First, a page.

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Flemerlands Road Trip, Sept 2012 Flemerlands Road Trip, Sept 2012(1)

If there’s one thing I love on forums and explorers websites, it’s write-ups about road trips. So here’s one I’ve done* that a number of people here can identify with. Hopefully inspiring to others to produce similar text/visual treats.

When you’ve pretty much exhausted your own city, nay, country, for explores. It’s time to look elsewhere for thrills and spills. When you live in the UK, one’s attention would naturally be turned to a nearby country dedicated to exploring, namely, Belgium. There were a few places I’d wanted to see for ages, each explored to death and always under threat of being burnt, in some cases, literally. I’d also seen some cool pics of an unfinished metro in the Netherlands that tickled my fancy. I put out a call on Filthbook for some comrades to join me, booked Eurostar, and rented a car. All so easy. Having done some pretty insane explores over the last year, I was hoping the exploring would be easy too.

We arrived in an empty looking Brussel around 9pm, and ditched our gear in lockers, before heading off into the night. We set off into the metro system to try to find a section I thought might be cool. On passing back and forth through the appointed section, we were left frustrated with an empty looking alcove. Brussel’s only ghost station (Sainctelette) leaving us frustrated. We left for a tip we’d received from local chap, Luc. It turned out to not be a tip, but to be a gem, 21 carat. We ended up walking down what appeared to be an unfinished access ramp into the live metro. Much fun was had dodging trains to get some interesting live shots. After service we headed for the next station, only to find the tunnel lights spring on and worker signs appear. Time to bail.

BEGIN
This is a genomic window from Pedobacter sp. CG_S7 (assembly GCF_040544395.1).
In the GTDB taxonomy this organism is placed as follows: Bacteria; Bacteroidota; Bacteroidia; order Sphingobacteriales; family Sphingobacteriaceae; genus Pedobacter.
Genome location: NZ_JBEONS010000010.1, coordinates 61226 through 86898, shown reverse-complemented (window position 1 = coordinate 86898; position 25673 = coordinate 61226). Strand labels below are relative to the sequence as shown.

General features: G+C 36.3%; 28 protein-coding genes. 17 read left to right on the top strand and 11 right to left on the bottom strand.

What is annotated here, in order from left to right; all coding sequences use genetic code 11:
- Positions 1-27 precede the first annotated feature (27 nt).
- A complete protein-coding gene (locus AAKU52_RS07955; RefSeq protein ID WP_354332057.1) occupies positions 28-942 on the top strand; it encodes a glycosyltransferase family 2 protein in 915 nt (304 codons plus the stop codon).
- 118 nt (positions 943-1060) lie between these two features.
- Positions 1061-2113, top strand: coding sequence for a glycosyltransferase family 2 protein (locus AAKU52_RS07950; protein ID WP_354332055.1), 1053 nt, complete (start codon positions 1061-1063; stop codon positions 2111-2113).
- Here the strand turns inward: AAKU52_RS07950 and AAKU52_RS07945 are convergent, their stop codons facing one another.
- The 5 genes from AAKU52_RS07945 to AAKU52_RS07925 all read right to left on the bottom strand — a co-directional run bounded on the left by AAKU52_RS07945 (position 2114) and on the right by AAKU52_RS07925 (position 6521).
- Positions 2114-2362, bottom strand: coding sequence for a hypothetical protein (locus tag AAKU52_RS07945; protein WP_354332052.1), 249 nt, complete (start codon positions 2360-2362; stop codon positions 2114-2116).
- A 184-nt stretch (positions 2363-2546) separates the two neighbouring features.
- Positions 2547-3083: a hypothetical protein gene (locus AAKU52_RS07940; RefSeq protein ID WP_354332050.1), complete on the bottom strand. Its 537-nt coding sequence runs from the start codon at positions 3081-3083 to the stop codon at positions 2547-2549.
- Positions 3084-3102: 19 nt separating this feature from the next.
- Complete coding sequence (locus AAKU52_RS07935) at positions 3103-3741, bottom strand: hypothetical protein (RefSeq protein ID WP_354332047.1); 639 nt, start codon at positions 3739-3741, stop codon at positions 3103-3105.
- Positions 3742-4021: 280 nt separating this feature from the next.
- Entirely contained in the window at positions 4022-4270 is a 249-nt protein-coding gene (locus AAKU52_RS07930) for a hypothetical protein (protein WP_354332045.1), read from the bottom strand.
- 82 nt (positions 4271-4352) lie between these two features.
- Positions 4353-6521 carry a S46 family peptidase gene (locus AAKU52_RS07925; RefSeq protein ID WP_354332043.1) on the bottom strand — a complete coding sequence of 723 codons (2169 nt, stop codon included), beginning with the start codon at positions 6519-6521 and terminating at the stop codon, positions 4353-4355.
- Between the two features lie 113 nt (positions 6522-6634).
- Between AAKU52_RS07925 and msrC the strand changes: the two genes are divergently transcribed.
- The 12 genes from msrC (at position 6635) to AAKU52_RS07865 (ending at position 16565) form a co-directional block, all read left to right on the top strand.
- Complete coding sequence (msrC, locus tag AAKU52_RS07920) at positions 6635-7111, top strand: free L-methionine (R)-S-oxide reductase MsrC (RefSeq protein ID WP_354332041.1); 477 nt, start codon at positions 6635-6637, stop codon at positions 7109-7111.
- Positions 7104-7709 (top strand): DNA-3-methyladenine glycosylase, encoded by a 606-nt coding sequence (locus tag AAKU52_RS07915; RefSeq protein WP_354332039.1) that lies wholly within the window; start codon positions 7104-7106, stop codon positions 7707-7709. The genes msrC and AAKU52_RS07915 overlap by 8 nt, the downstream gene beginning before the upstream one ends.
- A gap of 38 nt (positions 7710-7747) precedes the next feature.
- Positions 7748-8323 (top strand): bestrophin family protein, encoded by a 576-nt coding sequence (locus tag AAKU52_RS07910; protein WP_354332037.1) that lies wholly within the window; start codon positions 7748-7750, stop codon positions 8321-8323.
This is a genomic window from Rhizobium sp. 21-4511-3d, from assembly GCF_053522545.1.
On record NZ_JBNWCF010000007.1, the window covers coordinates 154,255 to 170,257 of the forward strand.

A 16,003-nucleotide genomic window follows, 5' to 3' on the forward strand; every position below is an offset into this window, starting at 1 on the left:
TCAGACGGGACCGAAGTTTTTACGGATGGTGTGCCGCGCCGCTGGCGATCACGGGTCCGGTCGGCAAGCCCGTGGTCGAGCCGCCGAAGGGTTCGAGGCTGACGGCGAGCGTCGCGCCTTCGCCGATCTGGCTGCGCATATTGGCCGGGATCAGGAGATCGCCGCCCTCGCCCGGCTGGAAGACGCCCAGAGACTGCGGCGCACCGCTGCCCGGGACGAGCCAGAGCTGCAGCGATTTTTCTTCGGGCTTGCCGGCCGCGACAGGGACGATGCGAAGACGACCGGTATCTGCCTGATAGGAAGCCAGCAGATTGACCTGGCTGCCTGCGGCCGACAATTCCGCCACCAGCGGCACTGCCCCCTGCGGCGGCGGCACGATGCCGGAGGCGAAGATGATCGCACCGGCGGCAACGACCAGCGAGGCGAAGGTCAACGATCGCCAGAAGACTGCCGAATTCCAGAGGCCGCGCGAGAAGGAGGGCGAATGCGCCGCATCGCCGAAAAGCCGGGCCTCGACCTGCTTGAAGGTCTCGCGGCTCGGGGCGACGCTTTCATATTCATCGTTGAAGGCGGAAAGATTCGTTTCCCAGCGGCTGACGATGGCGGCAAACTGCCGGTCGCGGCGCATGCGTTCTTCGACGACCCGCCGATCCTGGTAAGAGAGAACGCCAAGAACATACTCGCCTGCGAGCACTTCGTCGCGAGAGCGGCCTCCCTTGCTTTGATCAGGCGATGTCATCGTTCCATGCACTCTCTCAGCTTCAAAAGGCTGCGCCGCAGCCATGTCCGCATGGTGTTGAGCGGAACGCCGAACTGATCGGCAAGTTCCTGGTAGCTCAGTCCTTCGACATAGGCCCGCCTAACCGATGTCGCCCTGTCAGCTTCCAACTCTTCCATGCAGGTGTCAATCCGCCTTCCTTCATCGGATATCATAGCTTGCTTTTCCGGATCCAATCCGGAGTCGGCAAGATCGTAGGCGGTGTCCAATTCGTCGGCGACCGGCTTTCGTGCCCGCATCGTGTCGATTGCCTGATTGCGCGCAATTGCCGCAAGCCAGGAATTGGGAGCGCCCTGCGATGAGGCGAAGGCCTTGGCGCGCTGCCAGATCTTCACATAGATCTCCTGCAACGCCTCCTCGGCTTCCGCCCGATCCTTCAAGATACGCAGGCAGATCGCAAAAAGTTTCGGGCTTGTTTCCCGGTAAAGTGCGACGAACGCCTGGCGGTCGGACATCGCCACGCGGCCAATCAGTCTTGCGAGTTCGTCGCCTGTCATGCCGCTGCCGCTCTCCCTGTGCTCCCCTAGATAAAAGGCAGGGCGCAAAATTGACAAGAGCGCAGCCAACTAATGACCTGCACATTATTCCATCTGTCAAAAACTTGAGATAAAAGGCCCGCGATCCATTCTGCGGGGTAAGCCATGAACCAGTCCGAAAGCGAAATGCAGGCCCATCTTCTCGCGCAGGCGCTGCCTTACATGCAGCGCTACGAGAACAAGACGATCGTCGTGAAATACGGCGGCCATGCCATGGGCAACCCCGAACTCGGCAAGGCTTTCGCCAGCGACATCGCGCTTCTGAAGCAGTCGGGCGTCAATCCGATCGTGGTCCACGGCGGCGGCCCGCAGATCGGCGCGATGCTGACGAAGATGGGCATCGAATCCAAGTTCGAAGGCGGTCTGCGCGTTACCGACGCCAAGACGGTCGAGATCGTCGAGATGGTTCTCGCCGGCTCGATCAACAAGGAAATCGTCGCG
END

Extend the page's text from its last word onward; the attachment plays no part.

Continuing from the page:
While looking around on the off chance for some food to keep my comrades peckers up, we stumbled across a large hole in the ground with some nice steps into it. It would be rude not to take a peek. I still have no idea what it is, but assume it to be train based. It was around a mile long, but not particularly interesting, so we turned back when it looked like we were close to the current working section.

We were then faced with a l o n g walk back to Brussel Midi to get our gear. Sadly someone had forgotten to replenish the street hire bikes, and we were too cheap to get a taxi. Tired, we grabbed our stuff from the station lockers and headed over to the handily nearby Horror Labs to get a few hours kip.

Bleary eyed, It was back to the train station to get our sleek hotrod, which due to an ‘upgrade’ turned out to be a Ford Fucus (sic). Still, at least it was diesel, so fuel consumption wouldn’t dig into our flimsy wallets. Instead of heading off, we went in search of an old cinema that had an amazing old section that brimmed with art nouveau gorgeousness. I’d caught a glimpse of it on another explorers site, but no one was willing to offer me the location. So I spent ages searching it out, and found it. Apart from being mentally dusty, it didn’t disappoint.

Yet more walking, and we dumped all our stuff in the ample boot of the car, before getting to play with a toy I’d bought from ebay for the trip. A second hand TomTom satnav, with hacked maps and a shitload of locations loaded on via kmls. I’d also managed to get hold of speed cam locations to facilitate much speeding. Highly necessary for the few days we had to blap as many locations as possible. With three down already, we were doing well. With matchsticks holding my eyes open, we set off south. My trusty supportive comrades offered me support, by falling asleep instantly. Gits.

Constantly under threat of being ripped apart, I wanted to see the 2 main power stations on the explorer circuit of Belgium. And one known as IM proved to be the first one to visit. Access was a dirty affair, and soon we were inside the beast. We arrived at the top of the building, and below us was a maze of sections built over numerous levels. What they all did, how they worked, and how much noise there would have been during operation, were all questions that were left unanswered. A brief encounter with security walking below me at one point proved the only real hiccup.